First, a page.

When chefs travel, their appetites usually dictate the journey. We asked some of the more worldly toques for their best culinary rules of thumb when they hit the road. Here are their insider tips:
Curtis Stone, host of Top Chef Masters and Around the World in 80 Plates:
I always hit up the taxi drivers to find good food in an unfamiliar place. The minute I hop in a taxi from the airport I'll ask them where they eat and they usually give recommendations for these great little local places. That's how you get your claws into the grass roots of a place.
David Myers, chef/owner, Comme Ça, Los Angeles and Las Vegas:
Packing food essentials is key when I travel. I always travel with salt, because sometimes a place will have really bad salt or they just don't put salt on the food. I also like to travel with a little yuzukosho, a fermented chili pepper paste, to spice up any meal. And then, if I'm nervous about getting a good drink, I'll bring a cool little spirit that maybe they won't have so I can make a good cocktail.
Rick Moonen, chef/owner, rm seafood, Las Vegas:
When I want dining recommendations when I travel, I usually put it out on a social network of some sort. For example, I'll Tweet something like, "Help me out here! I'm going to Seattle. Where do I eat?" And I'll get 50 suggestions. Usually 20 of them overlap and those are the ones you put at the top of the list. Then I always have my circle of foodie friends saying, "You have to try this." Listen to your foodie friends. They are usually right.
Art Smith, chef/owner Art and Soul, Washington, DC:
I live on a plane 3-4 weeks a month so I have learned to prepare and try to eat before I get on a plane so I can bypass plane food altogether. I'll have a banana or a Cliff Bar over any airline meal. What's great now is that some airlines are offering things like that [on board].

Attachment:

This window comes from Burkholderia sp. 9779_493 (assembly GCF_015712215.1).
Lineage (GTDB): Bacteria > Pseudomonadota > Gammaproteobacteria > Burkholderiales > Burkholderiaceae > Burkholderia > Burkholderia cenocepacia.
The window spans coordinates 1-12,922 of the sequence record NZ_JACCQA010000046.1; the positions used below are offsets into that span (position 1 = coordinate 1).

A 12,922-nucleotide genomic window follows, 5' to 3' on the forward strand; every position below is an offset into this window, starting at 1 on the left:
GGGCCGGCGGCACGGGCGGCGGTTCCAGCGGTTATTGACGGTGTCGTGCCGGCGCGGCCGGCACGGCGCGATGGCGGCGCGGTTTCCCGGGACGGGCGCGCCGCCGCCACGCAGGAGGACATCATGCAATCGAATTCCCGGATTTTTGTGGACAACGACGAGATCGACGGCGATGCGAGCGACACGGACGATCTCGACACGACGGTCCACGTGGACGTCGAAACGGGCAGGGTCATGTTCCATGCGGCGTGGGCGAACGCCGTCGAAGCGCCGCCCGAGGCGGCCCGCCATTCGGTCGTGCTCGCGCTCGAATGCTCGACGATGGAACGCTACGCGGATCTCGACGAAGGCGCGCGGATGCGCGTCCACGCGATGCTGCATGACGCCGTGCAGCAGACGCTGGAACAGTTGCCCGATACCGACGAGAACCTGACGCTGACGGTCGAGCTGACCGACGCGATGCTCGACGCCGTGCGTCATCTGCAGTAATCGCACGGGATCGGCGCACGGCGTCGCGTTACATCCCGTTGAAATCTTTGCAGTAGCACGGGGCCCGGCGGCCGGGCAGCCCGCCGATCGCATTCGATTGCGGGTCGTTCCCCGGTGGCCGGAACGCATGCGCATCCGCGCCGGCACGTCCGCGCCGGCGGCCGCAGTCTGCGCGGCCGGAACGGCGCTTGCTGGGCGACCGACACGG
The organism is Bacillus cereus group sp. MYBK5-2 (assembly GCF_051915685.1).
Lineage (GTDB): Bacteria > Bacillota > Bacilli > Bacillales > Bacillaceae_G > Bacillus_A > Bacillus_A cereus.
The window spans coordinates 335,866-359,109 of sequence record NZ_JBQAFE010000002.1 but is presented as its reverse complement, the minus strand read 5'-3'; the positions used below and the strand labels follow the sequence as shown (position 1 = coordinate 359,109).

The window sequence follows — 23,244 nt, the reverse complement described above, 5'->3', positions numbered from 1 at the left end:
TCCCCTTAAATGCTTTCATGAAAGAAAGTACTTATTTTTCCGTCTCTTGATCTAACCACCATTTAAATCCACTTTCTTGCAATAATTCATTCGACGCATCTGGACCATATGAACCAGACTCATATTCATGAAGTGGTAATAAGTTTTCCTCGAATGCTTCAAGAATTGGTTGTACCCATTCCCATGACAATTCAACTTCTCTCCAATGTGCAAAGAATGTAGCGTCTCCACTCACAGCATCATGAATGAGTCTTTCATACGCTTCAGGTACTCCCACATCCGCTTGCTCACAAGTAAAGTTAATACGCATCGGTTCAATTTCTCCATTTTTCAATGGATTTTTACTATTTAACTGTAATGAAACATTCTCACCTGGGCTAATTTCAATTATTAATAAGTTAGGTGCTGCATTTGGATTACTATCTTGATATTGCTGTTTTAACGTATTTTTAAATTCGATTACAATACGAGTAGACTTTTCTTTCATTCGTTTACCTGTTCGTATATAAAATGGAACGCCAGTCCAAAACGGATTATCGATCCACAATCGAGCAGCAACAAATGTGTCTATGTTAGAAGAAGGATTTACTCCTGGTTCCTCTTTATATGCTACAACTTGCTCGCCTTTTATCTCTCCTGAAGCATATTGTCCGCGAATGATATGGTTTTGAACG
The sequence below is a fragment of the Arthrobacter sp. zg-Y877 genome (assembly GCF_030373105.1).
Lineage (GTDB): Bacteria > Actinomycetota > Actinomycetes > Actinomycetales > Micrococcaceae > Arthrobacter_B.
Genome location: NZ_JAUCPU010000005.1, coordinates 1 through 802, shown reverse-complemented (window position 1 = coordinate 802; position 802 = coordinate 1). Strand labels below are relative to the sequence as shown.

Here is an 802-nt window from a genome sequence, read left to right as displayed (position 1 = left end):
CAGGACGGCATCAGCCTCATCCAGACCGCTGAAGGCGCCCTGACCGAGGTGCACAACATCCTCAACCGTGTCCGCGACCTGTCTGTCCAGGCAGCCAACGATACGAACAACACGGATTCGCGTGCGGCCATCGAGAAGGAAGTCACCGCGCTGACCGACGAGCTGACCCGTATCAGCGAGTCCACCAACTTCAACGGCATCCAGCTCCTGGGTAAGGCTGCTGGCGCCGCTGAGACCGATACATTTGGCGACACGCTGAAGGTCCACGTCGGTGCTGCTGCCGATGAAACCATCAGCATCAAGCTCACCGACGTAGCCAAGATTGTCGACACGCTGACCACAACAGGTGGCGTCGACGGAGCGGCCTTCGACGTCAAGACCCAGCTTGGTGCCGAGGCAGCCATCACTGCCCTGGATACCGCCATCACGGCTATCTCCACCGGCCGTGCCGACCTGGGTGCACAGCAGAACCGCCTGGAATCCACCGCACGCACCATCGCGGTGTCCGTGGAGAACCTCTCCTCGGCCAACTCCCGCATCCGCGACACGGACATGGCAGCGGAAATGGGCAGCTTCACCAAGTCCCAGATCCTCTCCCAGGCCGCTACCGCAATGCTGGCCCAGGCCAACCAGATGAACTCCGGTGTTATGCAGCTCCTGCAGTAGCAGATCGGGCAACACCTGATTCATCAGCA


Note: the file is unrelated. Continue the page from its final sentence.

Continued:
Hugh Acheson, chef/owner Empire State South in Atlanta:
I have a lot of friends who are dining critics, so I'll hit them up in an effort to research before I travel. If I don't know them personally, I'll read local dining reviews and put together a short list. When I land in a place, I always want to find the good, upcoming coffee roasters, because I love a good coffee shop, so I'll ask locals for their suggestions. To get a great feel of what people are eating in a place, I pop into local grocery stores, and just browse, and I'll end up buying things that I can't find every day and bring them back. Spices are my favorite thing to bring back from travels--they are easy to carry and you won't get in trouble for traveling with them. But, sadly, the days of bringing back full legs of jamon and unpasteurized cheese are over. They're not worth ending up in a Turkish prison for.
By Kathleen Squires